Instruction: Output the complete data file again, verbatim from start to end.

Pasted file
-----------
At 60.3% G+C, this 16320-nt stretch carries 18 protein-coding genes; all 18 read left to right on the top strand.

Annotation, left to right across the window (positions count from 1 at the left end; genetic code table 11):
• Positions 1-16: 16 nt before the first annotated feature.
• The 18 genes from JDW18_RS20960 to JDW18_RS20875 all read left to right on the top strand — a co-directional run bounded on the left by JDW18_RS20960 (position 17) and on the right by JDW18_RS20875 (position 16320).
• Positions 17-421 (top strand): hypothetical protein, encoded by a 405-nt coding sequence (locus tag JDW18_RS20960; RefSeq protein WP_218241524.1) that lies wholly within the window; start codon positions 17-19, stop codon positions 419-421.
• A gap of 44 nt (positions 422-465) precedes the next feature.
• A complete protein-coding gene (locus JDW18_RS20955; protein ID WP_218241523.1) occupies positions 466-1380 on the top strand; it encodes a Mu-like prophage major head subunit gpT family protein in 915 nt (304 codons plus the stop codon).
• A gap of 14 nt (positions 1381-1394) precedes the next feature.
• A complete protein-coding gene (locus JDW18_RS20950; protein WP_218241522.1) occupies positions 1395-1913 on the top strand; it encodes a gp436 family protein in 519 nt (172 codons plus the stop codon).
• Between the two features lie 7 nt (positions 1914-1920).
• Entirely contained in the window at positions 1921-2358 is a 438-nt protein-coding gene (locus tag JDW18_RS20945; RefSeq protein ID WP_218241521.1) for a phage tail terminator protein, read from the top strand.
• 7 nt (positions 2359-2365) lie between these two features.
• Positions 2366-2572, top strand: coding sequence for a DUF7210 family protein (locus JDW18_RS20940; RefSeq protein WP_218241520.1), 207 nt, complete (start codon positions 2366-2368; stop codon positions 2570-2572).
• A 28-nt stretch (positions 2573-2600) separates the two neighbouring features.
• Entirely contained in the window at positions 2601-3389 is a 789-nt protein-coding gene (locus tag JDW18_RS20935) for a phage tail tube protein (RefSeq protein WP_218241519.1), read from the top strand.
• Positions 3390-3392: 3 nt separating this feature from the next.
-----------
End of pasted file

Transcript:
At 60.3% G+C, this 16320-nt stretch carries 18 protein-coding genes; all 18 read left to right on the top strand.

Annotation, left to right across the window (positions count from 1 at the left end; genetic code table 11):
• Positions 1-16: 16 nt before the first annotated feature.
• The 18 genes from JDW18_RS20960 to JDW18_RS20875 all read left to right on the top strand — a co-directional run bounded on the left by JDW18_RS20960 (position 17) and on the right by JDW18_RS20875 (position 16320).
• Positions 17-421 (top strand): hypothetical protein, encoded by a 405-nt coding sequence (locus tag JDW18_RS20960; RefSeq protein WP_218241524.1) that lies wholly within the window; start codon positions 17-19, stop codon positions 419-421.
• A gap of 44 nt (positions 422-465) precedes the next feature.
• A complete protein-coding gene (locus JDW18_RS20955; protein ID WP_218241523.1) occupies positions 466-1380 on the top strand; it encodes a Mu-like prophage major head subunit gpT family protein in 915 nt (304 codons plus the stop codon).
• A gap of 14 nt (positions 1381-1394) precedes the next feature.
• A complete protein-coding gene (locus JDW18_RS20950; protein WP_218241522.1) occupies positions 1395-1913 on the top strand; it encodes a gp436 family protein in 519 nt (172 codons plus the stop codon).
• Between the two features lie 7 nt (positions 1914-1920).
• Entirely contained in the window at positions 1921-2358 is a 438-nt protein-coding gene (locus tag JDW18_RS20945; RefSeq protein ID WP_218241521.1) for a phage tail terminator protein, read from the top strand.
• 7 nt (positions 2359-2365) lie between these two features.
• Positions 2366-2572, top strand: coding sequence for a DUF7210 family protein (locus JDW18_RS20940; RefSeq protein WP_218241520.1), 207 nt, complete (start codon positions 2366-2368; stop codon positions 2570-2572).
• A 28-nt stretch (positions 2573-2600) separates the two neighbouring features.
• Entirely contained in the window at positions 2601-3389 is a 789-nt protein-coding gene (locus tag JDW18_RS20935) for a phage tail tube protein (RefSeq protein WP_218241519.1), read from the top strand.
• Positions 3390-3392: 3 nt separating this feature from the next.